I use a whole chicken cut into eight pieces; two legs, two thighs, and I cut each breast piece in half, crosswise, keeping the wings attached. You could also just use eight of your favorite chicken pieces.

    3 tablespoons olive oil
    3 tablespoons red wine vinegar
    1 tablespoon soy sauce
    4 large shallots, peeled and minced
    sea salt and freshly ground black pepper
    One whole chicken, cut into 8 pieces
    one generous handful of coarsely chopped flat-leaf parsley

1. Preheat the oven to 425ºF (220ºC).

2. In a large baking dish, one which will hold all the chicken pieces in a single layer, mix the olive oil, vinegar, soy sauce, shallots, and some salt and pepper.

3. Toss the chicken in the mixture, so they’re completely coated with the shallots. Turn the chicken pieces so they are all skin side up.

4. Roast the chicken for about twenty minutes, until it starts to brown on top. Turn the pieces of chicken over. Scrape any juices and shallots over the chicken that may be clinging to the pan, and bake for another twenty minutes, or until the pieces of chicken are cooked through and the shallots are well-caramelized.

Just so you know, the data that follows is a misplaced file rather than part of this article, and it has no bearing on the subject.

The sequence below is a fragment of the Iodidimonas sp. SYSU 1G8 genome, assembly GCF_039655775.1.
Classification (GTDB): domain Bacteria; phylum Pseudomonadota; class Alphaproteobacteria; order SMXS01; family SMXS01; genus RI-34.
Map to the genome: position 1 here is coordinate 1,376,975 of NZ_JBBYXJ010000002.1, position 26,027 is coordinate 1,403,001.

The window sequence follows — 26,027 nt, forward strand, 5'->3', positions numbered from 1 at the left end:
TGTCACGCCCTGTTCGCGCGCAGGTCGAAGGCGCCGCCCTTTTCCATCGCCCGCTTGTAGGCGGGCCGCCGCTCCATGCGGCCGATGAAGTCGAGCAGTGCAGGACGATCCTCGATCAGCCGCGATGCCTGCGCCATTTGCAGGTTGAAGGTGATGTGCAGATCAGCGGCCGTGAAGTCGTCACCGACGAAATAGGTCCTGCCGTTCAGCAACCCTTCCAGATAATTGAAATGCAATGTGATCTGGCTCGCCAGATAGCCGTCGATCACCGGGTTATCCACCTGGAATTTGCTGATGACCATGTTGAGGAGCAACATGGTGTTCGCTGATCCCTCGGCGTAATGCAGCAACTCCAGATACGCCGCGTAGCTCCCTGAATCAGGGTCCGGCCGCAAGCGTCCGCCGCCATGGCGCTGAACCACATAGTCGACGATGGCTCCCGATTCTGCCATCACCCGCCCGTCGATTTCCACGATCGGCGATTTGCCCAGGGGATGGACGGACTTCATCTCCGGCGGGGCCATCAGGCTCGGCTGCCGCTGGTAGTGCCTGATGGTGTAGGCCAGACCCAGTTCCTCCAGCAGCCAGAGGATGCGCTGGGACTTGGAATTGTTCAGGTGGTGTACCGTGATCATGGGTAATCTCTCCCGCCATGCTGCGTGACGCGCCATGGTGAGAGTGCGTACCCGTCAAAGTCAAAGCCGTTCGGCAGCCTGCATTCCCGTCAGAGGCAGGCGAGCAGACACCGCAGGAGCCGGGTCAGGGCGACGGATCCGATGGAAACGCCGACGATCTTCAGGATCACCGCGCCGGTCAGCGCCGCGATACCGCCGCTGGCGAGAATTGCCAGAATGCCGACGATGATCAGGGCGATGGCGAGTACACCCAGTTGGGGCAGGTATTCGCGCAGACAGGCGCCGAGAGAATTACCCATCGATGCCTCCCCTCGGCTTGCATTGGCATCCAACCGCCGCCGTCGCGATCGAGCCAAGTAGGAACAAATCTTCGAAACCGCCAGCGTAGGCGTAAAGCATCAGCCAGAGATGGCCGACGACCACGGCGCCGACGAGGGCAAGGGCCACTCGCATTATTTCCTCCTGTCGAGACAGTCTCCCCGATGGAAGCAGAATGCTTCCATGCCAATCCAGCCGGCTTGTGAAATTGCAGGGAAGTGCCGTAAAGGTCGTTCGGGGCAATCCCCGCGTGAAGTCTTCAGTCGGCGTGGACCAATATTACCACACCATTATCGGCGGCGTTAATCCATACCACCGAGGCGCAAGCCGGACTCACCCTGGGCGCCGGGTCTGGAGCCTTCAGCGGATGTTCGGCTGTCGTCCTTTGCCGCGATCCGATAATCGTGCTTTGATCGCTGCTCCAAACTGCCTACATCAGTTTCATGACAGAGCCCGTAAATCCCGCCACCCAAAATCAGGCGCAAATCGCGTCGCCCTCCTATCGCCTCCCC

5. Remove from oven and toss in the chopped parsley, then serve.


Bandh Gobhi Ki Sabzi (Buttered Smothered Cabbage)
Here's a traditional cabbage dish that will be great using the Savoy cabbage.

1 savoy cabbage (1-3/4 to 2 lbs)
2 Tbl ghee, butter or oil
1-1/2 tsp cumin seeds
1/4 tsp ground asafoetida (optional)
1/4 tsp turmeric
1 Tbl minced ginger root or 1/2 tsp dry
1 8 oz can tomato sauce or 1 cup chopped fresh ripe tomato (1 large)
1/4 tsp crushed red pepper or 1-2 seeded and minced green chilies

1/2 tsp salt
1/2 cup hot water

1-2 Tbl coarsely chopped fresh coriander leaves or 1 Tbl dry (optional)

Cut the cabbage into quarters, and core out the stem from each quarter.  Shred the cabbage into 1/2-inch thick shreds.  Heat the oil over med-high heat in a large heavy-bottomed pan.  When the oil is hot, add cumin.  When cumin turns dark brown (10-15 sec), add asafoetida (if using it), and immediately add the shredded cabbage.  Sprinkle turmeric over the cabbage and saute, turning and tossing rapidly until
cabbage is wilted (about 5 min).

Add ginger, tomato (sauce), and chilies or red pepper, and continuecooking for an additional 5 min.  Add salt and water.  Reduce heat tomed-low and cook the cabbage, covered, until it is tender and the water is absorbed into the vegetables (about 20 min).  Check and stir often whileit is cooking to prevent burning.  Fold in coriander leaves, check for salt, and serve.